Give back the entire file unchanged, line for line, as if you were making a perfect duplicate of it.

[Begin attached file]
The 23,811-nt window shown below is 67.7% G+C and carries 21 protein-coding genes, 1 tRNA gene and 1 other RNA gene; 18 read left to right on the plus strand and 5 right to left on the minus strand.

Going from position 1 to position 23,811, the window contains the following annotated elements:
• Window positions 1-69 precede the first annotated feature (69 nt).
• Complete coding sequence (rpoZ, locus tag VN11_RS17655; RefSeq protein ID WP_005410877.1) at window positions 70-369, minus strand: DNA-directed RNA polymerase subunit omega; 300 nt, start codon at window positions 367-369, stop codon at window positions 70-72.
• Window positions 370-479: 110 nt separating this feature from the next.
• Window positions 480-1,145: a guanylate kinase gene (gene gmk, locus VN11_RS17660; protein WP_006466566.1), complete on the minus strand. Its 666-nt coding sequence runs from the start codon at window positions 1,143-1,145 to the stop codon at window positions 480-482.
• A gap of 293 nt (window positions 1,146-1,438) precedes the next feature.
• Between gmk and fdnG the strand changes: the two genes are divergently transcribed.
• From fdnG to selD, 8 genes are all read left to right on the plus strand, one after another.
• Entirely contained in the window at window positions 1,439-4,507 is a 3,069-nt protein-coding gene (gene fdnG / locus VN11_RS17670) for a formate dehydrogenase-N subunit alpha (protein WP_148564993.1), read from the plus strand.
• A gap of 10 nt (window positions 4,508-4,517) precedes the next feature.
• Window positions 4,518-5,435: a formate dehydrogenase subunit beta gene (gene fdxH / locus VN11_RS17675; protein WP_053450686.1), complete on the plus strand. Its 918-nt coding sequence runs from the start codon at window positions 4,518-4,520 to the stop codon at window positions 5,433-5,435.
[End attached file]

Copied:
The 23,811-nt window shown below is 67.7% G+C and carries 21 protein-coding genes, 1 tRNA gene and 1 other RNA gene; 18 read left to right on the plus strand and 5 right to left on the minus strand.

Going from position 1 to position 23,811, the window contains the following annotated elements:
• Window positions 1-69 precede the first annotated feature (69 nt).
• Complete coding sequence (rpoZ, locus tag VN11_RS17655; RefSeq protein ID WP_005410877.1) at window positions 70-369, minus strand: DNA-directed RNA polymerase subunit omega; 300 nt, start codon at window positions 367-369, stop codon at window positions 70-72.
• Window positions 370-479: 110 nt separating this feature from the next.
• Window positions 480-1,145: a guanylate kinase gene (gene gmk, locus VN11_RS17660; protein WP_006466566.1), complete on the minus strand. Its 666-nt coding sequence runs from the start codon at window positions 1,143-1,145 to the stop codon at window positions 480-482.
• A gap of 293 nt (window positions 1,146-1,438) precedes the next feature.
• Between gmk and fdnG the strand changes: the two genes are divergently transcribed.
• From fdnG to selD, 8 genes are all read left to right on the plus strand, one after another.
• Entirely contained in the window at window positions 1,439-4,507 is a 3,069-nt protein-coding gene (gene fdnG / locus VN11_RS17670) for a formate dehydrogenase-N subunit alpha (protein WP_148564993.1), read from the plus strand.
• A gap of 10 nt (window positions 4,508-4,517) precedes the next feature.
• Window positions 4,518-5,435: a formate dehydrogenase subunit beta gene (gene fdxH / locus VN11_RS17675; protein WP_053450686.1), complete on the plus strand. Its 918-nt coding sequence runs from the start codon at window positions 4,518-4,520 to the stop codon at window positions 5,433-5,435.